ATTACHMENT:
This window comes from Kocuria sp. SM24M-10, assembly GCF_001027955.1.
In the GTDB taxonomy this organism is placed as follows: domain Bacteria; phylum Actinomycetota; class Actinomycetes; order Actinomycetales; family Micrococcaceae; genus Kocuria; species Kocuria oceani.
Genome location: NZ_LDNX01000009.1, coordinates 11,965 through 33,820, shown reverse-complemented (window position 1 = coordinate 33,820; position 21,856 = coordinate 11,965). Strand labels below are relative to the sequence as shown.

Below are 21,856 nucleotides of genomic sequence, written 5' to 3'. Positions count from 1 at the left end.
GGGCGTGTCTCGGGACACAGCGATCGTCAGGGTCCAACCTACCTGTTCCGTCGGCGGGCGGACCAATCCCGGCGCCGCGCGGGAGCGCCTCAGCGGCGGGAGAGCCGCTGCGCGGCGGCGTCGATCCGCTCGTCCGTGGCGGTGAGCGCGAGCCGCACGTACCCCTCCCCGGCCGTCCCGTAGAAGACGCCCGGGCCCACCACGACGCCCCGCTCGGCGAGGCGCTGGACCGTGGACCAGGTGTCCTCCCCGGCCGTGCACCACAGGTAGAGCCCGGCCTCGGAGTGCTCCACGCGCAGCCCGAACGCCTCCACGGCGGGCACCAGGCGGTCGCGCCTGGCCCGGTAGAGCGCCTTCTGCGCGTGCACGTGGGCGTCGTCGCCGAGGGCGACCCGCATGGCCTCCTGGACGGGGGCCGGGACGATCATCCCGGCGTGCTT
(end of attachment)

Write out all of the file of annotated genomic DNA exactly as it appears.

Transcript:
This window comes from Kocuria sp. SM24M-10, assembly GCF_001027955.1.
In the GTDB taxonomy this organism is placed as follows: domain Bacteria; phylum Actinomycetota; class Actinomycetes; order Actinomycetales; family Micrococcaceae; genus Kocuria; species Kocuria oceani.
Genome location: NZ_LDNX01000009.1, coordinates 11,965 through 33,820, shown reverse-complemented (window position 1 = coordinate 33,820; position 21,856 = coordinate 11,965). Strand labels below are relative to the sequence as shown.

Below are 21,856 nucleotides of genomic sequence, written 5' to 3'. Positions count from 1 at the left end.
GGGCGTGTCTCGGGACACAGCGATCGTCAGGGTCCAACCTACCTGTTCCGTCGGCGGGCGGACCAATCCCGGCGCCGCGCGGGAGCGCCTCAGCGGCGGGAGAGCCGCTGCGCGGCGGCGTCGATCCGCTCGTCCGTGGCGGTGAGCGCGAGCCGCACGTACCCCTCCCCGGCCGTCCCGTAGAAGACGCCCGGGCCCACCACGACGCCCCGCTCGGCGAGGCGCTGGACCGTGGACCAGGTGTCCTCCCCGGCCGTGCACCACAGGTAGAGCCCGGCCTCGGAGTGCTCCACGCGCAGCCCGAACGCCTCCACGGCGGGCACCAGGCGGTCGCGCCTGGCCCGGTAGAGCGCCTTCTGCGCGTGCACGTGGGCGTCGTCGCCGAGGGCGACCCGCATGGCCTCCTGGACGGGGGCCGGGACGATCATCCCGGCGTGCTT